10 Easy Tips to Increase Your Citric Acid Intake

1. Consume 5 or more fruits and vegetables every day.

As limes and lemons provide the most citric acid per gram, concentrate on them. Remember, though, that increasing your intake of all fruits and vegetables -- especially the citrus variety -- will add to your citric acid intake and provide other health benefits also. For example, the magnesium, potassium, and phytate contained in fruits and vegetables protect you against forming new stones. Other phytochemicals in plant foods may prevent cancer and other chronic conditions.

* Here’s some advice to get more juice from lemons – roll them on a hard surface while pressing down with your palm.

2. Squeeze fresh lemon (or reconstituted lemon juice) into ice cube trays before freezing.

Directions: Fill trays nearly full with water. Then, squeeze half a lemon or more over the tray, and freeze. Use these cubes for spicing up water and other beverages. If you like the taste of lime, use lime instead of, or in addition to, lemons. Remember to drink at least 10 glasses of liquid every day to keep your urine dilute enough to prevent stones.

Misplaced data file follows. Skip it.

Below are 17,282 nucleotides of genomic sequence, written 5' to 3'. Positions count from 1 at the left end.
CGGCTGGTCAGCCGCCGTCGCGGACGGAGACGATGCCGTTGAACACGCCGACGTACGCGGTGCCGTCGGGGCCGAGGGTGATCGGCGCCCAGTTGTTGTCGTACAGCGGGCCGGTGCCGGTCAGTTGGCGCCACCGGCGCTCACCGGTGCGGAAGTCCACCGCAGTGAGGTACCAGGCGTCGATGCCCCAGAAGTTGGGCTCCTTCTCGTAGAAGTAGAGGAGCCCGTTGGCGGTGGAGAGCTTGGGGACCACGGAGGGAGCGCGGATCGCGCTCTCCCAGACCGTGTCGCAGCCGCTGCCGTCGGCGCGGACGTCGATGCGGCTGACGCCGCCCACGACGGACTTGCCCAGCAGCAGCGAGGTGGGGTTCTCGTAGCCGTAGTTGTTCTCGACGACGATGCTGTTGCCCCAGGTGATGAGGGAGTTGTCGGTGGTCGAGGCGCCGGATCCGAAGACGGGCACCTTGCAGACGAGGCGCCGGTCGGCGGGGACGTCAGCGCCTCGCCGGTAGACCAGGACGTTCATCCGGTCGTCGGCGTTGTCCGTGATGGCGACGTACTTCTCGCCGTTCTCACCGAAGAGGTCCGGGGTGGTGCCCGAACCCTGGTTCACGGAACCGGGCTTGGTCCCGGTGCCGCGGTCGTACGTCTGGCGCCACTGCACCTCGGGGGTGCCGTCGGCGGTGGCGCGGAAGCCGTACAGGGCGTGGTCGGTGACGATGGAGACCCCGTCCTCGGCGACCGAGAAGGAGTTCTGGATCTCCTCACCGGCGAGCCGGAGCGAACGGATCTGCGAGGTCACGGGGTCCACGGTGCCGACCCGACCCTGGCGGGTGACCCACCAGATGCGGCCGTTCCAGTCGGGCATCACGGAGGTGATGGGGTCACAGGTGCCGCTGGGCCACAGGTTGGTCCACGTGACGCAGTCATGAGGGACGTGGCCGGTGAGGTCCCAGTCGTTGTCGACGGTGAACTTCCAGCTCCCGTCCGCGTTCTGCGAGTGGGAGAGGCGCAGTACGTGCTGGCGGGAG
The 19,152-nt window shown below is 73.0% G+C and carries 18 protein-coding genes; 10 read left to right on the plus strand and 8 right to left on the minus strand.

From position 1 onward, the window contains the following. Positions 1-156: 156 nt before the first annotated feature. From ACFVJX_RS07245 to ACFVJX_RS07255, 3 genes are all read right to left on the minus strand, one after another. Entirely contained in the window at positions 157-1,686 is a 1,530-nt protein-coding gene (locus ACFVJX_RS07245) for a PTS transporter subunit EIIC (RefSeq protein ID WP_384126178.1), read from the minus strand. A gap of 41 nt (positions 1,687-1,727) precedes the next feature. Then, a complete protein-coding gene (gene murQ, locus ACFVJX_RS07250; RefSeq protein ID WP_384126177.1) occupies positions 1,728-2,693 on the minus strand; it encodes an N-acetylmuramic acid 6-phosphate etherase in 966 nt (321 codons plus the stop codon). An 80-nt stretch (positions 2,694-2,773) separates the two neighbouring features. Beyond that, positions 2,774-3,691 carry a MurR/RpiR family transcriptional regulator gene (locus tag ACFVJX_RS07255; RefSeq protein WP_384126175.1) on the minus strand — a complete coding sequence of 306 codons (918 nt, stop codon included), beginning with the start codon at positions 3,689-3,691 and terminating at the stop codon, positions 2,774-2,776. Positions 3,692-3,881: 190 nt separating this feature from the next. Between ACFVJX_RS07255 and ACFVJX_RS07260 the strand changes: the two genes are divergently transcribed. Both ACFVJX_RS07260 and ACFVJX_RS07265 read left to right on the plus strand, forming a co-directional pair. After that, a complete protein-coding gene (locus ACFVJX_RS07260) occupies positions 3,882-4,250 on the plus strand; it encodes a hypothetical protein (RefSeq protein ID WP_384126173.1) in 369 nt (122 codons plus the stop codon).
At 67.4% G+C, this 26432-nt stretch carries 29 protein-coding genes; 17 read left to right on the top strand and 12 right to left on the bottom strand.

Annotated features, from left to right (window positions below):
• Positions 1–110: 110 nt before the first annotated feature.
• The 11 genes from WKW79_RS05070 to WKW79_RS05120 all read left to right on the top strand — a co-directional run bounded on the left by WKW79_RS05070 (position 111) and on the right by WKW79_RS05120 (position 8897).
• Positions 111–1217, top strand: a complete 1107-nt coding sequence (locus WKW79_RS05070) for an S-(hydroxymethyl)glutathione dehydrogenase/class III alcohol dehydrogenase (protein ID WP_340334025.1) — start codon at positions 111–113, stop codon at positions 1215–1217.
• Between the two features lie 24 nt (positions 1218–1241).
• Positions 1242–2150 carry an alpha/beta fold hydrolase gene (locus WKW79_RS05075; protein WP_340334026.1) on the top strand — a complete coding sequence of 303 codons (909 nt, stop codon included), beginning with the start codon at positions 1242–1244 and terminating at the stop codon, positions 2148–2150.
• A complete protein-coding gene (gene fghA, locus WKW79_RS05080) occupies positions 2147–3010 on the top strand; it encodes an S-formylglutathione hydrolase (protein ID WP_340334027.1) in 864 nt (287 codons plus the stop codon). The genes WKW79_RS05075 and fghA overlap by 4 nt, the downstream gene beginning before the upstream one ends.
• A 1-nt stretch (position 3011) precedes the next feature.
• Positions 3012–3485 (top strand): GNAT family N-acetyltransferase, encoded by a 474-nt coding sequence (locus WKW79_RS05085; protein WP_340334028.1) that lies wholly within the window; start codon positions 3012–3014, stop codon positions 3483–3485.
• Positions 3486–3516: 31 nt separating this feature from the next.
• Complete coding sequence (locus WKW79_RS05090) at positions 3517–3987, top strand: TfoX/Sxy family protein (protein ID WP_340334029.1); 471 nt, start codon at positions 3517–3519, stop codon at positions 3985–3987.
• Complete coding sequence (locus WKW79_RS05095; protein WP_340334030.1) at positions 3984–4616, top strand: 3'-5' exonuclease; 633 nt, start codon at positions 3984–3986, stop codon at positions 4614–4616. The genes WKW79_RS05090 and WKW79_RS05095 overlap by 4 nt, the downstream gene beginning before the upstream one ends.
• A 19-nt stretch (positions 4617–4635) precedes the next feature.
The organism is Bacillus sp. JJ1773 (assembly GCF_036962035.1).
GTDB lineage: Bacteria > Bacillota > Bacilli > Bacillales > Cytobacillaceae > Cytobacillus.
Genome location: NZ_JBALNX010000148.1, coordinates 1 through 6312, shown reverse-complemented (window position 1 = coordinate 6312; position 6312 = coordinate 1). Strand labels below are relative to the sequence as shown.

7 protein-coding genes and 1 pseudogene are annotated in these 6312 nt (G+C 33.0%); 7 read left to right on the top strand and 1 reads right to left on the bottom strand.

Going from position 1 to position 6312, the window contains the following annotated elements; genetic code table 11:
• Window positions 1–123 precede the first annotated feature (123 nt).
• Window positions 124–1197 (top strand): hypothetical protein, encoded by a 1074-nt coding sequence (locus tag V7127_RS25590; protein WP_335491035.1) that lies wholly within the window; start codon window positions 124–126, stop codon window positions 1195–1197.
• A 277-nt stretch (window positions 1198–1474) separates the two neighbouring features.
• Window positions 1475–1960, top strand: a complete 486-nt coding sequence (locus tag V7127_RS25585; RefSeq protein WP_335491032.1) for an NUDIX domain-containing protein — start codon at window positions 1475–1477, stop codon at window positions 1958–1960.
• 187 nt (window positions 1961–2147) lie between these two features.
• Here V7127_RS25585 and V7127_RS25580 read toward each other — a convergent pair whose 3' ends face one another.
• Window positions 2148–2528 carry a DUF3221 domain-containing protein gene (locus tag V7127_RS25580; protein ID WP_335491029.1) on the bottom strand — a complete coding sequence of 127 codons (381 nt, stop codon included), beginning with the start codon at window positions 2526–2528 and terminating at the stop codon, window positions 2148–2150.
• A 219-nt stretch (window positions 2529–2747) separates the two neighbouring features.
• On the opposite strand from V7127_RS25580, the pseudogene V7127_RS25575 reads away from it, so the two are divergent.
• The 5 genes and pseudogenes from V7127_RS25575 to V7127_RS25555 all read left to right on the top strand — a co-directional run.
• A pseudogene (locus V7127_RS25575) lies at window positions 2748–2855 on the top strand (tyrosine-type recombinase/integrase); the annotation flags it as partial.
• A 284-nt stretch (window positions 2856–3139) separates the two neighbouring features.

3. Squeeze Fresh lime or lemon juice directly into your fruit juice, tea, or water.

4. Use lemon juice. Water down 2 ozs. lemon juice with 6 ozs. water and drink twice a day -- once in the morning and once in the evening -- to achieve the goal of 4 ozs. lemon juice per day.

5. Drink lemonade every day. Depending on your urinary citrate concentration, 16-32 ozs. daily may be recommended, distributed throughout the day. To prepare homemade lemonade, squeeze a cup (4 ounces) of fresh lemon juice into a pitcher of cold water. Add sugar or sugar substitute, if desired.

6. Make a lemon or lime spritzer.

7. Use fresh lemon on spinach or lettuce salads.

8. Use freshly squeezed lemon or lime on fruit salads. Besides adding a zesty taste, the acid in the juice will prevent cut fruits, such as apples, from browning with exposure to air.

9. Use lemon or lime juice in marinades. When searching for marinades and other recipes, try the ones that call for lime or lemon juice, and include them into your menus at home.

10. Read the label. Choose products that are high in citric acid.

Buyers Guide to Citric Acid

Determine how much citric acid you need to buy. The amount you need will determine where you should shop for citric acid.

  • Consult the instructions for your activity or recipe to see how much citric acid they indicate you need to use for your project.

  • Increase the amount of citric acid if you plan to make multiple batches of a recipe or want to have an ample amount for repeating the activity. For example, if you plan to use citric acid for cheese-making, and you want to make your own cheese on a regular basis, you will want to buy enough citric acid for multiple uses.